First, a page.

Unplug, thrive, and discover the lush beauty of Hokulia.


KONA, BIG ISLAND OF HAWAII: Soil is perhaps the most significant aspect of a golf course that most players never think of. It impacts everything from construction costs, design character, and ongoing agronomy expenses. Each golf course architect has a differing thought on what makes for an outstanding routing. When asking Jack Nicklaus, Tom Fazio, or Ben Crenshaw what makes a quality design, they will have three different opinions. One aspect all golf course architects agree: sandy soil is the best for maintaining pristine playing conditions. Its porous nature allows for quick drainage, room to establish roots, and retain nutrients deeper underground.

Golf Course Architecture 101

There are many soil types, with most golf courses resting either on sand, silt, or clay compositions.

Hokulia, with its stunning Jack Nicklaus Signature course, is unique. Its oceanfront design rests on crushed lava rock that is as porous, if not more so, than sand. The exclusive community is set in the heart of the Kona Coffee Belt, parallel to the shoreline on Hawaii Island’s famed “gold” coast. The zone, approximately 30 miles long and two to three miles wide, offers ideal coffee-growing conditions. Some say it’s the best natural growing conditions in the world for coffee—and golf.

The route off Highway 19 leading to the Hokulia bypass is called Kamehameha III Hwy. (the third king of the Kingdom of Hawaii from 1825 to 1854, who redistributed lands among the government, nobility, and commoners). “The Hawaiian thought Aloha Aina means ‘love of the land’ but it is more than that,” explained Carrie Nicholson, Director of Sales at Hokulia. “Fundamentally, it is the Hawaiian practice of stewardship: take care of the land, and the land will take care of you.”

The area surrounding Hokulia played an important part in Hawaiian history. “Our typography is vastly different than what you would find at other golf communities that dot the landscape on the island’s coastal plain,” continued Nicholson. “Since we are on the leeward side of several tall mountains, we are sheltered by prevailing winds. Thus, vegetation thrives versus being stunted by strong breezes. For centuries, Hawaiians would harvest nearby koa trees for their strength and beauty to build canoes for traveling from island to island, warfare, and fishing.”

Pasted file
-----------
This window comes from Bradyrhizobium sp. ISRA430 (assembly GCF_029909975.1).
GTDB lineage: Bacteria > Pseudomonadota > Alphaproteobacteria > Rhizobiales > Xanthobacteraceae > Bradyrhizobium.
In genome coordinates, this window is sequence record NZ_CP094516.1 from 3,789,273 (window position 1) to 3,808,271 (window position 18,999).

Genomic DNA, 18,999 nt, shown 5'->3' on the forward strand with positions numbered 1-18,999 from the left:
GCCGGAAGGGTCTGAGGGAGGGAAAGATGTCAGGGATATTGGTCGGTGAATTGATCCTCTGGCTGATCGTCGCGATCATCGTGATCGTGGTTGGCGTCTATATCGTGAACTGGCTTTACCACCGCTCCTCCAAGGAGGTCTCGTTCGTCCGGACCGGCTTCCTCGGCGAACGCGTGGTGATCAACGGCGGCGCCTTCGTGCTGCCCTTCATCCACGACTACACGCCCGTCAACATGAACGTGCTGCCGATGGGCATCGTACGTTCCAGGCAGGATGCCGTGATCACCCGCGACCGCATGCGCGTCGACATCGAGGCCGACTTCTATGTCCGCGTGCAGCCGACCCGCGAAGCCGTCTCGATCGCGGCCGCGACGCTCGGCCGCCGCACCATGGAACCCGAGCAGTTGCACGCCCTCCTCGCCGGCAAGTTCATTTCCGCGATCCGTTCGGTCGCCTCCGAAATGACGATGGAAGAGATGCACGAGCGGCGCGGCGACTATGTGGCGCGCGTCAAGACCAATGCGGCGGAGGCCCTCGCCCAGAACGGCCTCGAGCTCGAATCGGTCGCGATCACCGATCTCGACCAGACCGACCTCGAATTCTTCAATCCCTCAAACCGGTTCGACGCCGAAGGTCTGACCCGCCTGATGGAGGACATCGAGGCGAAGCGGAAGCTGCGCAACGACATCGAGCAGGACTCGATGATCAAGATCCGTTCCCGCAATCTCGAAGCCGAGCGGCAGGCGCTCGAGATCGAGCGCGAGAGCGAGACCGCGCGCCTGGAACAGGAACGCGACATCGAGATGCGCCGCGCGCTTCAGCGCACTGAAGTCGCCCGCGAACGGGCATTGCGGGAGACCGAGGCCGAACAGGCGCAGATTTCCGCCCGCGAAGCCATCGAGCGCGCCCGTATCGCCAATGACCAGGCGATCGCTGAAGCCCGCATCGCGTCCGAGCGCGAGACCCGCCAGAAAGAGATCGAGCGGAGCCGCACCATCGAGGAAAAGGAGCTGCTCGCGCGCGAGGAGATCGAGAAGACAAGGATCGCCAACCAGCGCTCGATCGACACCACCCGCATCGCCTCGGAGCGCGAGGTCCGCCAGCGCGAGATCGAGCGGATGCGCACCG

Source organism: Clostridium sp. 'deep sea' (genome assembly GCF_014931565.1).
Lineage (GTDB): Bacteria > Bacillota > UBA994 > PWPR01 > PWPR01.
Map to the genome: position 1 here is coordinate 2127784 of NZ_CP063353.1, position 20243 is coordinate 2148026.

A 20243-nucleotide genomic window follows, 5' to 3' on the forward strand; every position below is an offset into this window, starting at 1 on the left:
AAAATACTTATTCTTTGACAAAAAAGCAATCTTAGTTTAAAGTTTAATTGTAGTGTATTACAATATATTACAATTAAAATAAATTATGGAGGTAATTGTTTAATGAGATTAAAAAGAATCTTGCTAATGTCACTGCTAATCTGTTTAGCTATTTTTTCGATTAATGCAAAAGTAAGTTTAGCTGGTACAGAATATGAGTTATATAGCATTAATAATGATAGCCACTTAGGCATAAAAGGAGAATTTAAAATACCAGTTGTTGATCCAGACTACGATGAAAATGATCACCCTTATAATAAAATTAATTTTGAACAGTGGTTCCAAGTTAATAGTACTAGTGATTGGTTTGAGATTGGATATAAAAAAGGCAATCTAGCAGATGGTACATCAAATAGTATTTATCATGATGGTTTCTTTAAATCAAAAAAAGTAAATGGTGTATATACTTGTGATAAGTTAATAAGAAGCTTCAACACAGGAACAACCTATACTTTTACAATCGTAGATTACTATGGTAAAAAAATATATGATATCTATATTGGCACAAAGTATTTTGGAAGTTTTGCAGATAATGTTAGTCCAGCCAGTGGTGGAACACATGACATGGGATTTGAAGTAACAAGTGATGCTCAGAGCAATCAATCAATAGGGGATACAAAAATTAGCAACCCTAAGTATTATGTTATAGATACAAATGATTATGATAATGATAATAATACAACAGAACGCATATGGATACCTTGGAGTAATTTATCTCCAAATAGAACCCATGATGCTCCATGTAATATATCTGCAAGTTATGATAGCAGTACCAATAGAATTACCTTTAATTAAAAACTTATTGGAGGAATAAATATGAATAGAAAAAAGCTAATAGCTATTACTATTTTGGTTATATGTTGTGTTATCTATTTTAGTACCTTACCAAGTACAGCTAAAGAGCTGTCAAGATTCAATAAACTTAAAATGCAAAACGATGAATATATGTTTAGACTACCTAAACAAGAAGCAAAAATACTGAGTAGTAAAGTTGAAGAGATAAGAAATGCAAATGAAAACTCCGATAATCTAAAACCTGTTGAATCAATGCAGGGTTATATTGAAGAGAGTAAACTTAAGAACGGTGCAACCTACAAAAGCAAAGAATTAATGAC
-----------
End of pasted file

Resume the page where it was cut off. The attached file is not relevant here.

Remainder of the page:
Aloha Done Right

Hokulia is a large parcel of land that stretches quickly from the coast to an elevation of 1,250 feet. The temperature change can be noticeable. In addition to its Nicklaus course, members enjoy a three-mile-long, west-facing shoreline park; paddleboarding in Nawawa Bay; an ocean-view fitness center; an Olympic-length lap pool; an open-air yoga pavilion; and racquet sports including pickleball and tennis.

“We offer authentic Hawaii living as meant to be, away from the island’s densely populated resort bubbles,” said Nicholson. “It’s a special place with a great sense of community and views that seemingly stretch along the entire Kona Coast. With our recently completed golf course renovation and expanded amenities, our positive momentum yields more momentum.

“The Kona/Kohala Coast has long been known as a premier golf destination. Each of our competitors offers a slightly different niche on the ideal lifestyle,” advised Nicholson. “You need to determine what resonates for your family. If you are looking for a grand clubhouse, Hokulia probably isn’t for you. Our membership tends to be low-key and less pretentious. Each of our nine open aired pavilions with Polynesian-inspired accents is designed to capitalize on our tranquil climate and cooling breezes. The bottom line: There’s no place like our pavilion bar to enjoy a mango daiquiri at sunset.”

For more information, please visit Hokulia.com.